BOSTON (AP) — The number of safety violations at U.S. nuclear power plants varies dramatically from region to region, pointing to inconsistent enforcement in an industry now operating mostly beyond its original 40-year licenses, according to a congressional study awaiting release.
Nuclear Regulatory Commission figures cited in the Government Accountability Office report show that while the West has the fewest reactors, it had the most lower-level violations from 2000 to 2012 — more than 2½ times the Southeast's rate per reactor.
The Southeast, with the most reactors of the NRC's four regions, had the fewest such violations, according to the report, a copy of which was obtained by The Associated Press.
The striking variations do not appear to reflect real differences in reactor performance. Instead, the report says, the differences suggest that regulators interpret rules and guidelines differently among regions, perhaps because lower-level violations get limited review.
The study also says that the NRC's West region may enforce the rules more aggressively and that common corporate ownership of multiple plants may help bolster maintenance in the Southeast.
However, the reasons aren't fully understood because the NRC has never fully studied them, the report says. Right now, its authors wrote, the "NRC cannot ensure that oversight efforts are objective and consistent."
Told of the findings, safety critics said enforcement is too arbitrary and regulators may be missing violations. The nuclear industry has also voiced concern about the inconsistencies, the report said.
The analysis was written by the GAO, the investigative arm of Congress, at the request of four senators. Before the government shutdown, the report had been set for public release later this month.
Steven Kerekes, a spokesman for the industry group Nuclear Energy Institute, declined to comment pending release of the report. The NRC's public affairs office had no comment, citing the government shutdown.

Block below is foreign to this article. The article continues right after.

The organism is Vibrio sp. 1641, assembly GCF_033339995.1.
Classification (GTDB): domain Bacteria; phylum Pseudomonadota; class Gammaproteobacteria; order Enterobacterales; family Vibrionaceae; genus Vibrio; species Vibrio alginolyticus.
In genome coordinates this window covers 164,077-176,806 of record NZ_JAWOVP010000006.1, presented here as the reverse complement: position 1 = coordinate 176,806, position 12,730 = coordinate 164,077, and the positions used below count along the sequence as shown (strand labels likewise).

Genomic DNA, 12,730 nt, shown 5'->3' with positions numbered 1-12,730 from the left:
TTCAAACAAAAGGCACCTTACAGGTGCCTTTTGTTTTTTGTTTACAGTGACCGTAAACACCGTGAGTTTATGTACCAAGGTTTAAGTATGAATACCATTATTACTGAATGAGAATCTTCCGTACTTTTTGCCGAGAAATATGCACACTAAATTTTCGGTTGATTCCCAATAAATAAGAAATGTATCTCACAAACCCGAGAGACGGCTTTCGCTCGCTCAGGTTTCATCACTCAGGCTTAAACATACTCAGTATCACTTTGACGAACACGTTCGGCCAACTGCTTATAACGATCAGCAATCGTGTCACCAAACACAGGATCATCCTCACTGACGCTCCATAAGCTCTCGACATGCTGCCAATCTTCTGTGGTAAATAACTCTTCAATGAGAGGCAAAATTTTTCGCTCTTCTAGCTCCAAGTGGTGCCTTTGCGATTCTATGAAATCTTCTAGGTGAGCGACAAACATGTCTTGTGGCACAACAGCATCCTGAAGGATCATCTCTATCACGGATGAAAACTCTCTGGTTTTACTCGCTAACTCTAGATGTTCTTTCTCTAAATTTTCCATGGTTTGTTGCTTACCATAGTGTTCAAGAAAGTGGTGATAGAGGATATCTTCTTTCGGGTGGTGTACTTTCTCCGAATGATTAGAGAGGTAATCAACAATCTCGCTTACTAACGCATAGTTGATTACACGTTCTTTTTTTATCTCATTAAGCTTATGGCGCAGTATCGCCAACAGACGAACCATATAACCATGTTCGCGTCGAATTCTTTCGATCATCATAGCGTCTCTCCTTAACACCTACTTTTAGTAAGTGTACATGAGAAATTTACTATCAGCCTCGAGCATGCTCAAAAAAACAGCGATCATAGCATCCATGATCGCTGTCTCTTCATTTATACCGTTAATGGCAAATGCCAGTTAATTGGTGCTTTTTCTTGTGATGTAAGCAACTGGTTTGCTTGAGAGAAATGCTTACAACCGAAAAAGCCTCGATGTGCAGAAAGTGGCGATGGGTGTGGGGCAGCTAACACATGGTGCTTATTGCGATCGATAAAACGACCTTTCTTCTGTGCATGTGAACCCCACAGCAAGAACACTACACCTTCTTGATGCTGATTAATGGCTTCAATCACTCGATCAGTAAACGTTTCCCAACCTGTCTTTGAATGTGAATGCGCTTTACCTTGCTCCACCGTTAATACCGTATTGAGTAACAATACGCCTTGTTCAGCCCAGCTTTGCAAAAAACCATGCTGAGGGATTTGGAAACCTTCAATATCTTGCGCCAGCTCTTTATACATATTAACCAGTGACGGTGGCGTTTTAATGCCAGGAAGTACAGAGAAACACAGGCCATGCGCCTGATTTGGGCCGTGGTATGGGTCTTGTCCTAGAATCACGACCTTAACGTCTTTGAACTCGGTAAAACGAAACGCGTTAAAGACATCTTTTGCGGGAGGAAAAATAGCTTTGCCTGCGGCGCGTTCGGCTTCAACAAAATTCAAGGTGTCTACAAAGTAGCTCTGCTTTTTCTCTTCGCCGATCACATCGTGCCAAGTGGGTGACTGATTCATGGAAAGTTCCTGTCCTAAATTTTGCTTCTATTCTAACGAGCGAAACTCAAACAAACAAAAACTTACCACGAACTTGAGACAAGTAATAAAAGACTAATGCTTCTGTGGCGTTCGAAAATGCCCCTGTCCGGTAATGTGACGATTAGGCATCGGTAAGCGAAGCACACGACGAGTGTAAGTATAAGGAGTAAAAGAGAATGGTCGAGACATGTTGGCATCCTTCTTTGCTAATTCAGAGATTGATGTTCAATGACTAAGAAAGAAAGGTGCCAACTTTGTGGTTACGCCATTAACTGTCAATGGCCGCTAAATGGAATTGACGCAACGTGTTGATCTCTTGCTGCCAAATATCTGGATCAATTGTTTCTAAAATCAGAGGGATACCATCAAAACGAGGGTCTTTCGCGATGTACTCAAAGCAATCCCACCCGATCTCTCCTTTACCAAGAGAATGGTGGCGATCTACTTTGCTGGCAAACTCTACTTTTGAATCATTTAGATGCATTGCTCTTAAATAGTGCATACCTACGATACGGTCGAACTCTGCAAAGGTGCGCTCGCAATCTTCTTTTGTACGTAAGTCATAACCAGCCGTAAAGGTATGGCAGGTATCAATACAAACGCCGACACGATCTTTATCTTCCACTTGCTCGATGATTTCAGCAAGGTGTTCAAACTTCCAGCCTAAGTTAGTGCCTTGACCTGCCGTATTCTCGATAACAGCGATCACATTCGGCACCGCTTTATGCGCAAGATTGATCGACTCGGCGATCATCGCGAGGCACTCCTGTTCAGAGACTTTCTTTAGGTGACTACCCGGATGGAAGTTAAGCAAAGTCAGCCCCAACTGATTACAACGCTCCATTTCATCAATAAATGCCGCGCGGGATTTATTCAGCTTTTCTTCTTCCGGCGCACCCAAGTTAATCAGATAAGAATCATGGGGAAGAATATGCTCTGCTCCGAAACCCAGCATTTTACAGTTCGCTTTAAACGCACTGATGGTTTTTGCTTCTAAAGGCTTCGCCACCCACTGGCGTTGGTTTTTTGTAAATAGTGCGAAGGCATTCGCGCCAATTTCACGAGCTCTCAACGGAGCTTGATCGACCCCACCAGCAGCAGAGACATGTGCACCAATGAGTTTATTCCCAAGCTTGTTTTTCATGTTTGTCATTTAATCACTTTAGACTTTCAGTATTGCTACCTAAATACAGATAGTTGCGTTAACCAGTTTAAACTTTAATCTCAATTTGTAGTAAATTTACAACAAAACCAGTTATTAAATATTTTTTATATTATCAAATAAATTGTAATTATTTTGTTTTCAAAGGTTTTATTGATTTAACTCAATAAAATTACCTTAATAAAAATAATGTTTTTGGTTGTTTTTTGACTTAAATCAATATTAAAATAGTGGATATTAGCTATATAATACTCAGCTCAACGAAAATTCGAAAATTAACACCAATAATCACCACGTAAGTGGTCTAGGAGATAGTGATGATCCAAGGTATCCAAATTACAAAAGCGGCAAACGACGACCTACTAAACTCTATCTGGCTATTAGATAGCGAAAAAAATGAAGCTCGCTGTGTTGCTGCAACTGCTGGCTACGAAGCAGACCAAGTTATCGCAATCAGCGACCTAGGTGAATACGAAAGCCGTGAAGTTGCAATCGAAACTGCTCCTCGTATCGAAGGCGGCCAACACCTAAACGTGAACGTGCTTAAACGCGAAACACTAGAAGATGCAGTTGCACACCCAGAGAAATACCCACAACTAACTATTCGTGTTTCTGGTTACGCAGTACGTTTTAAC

The GAO analysis focuses on lower-level safety violations known as "nonescalated." They represent 98 percent of all violations identified by the NRC, which regulates safety at the country's commercial reactors.
Lower-level violations are those considered to pose very low risk, such as improper upkeep of an electrical transformer or failure to analyze a problem with no impact on a system's operation, such as the effect of a pipe break. Higher-level violations range from low to high safety significance, such as an improperly maintained electrical system that caused a fire and affected a plant's ability to shut down safely.
The GAO's analysis shows 3,225 of these violations from 2000 through the end of 2012 across 21 reactors in the West. By contrast, there were 1,885 such violations in the Southeast. Yet that region is home to 33 reactors — 12 more than in the West. The West registered 153.6 violations per reactor, while the Southeast saw just 57.1.
The Midwest, with 24 reactors, had 3,148 violations, for a rate of 131.2 per reactor. The 26-reactor Northeast also fared worse than the Southeast, with 2,518 violations, or 96.8 per reactor.
The Cooper nuclear station in Brownville, Neb., led all sites in lower-level violations per reactor with 363. The next four were Wolf Creek, in Burlington, Kan., with 266; Kewaunee, in Kewaunee, Wis., 256; Perry, in Perry, Ohio, 256; and River Bend, in St. Francisville, La., 240.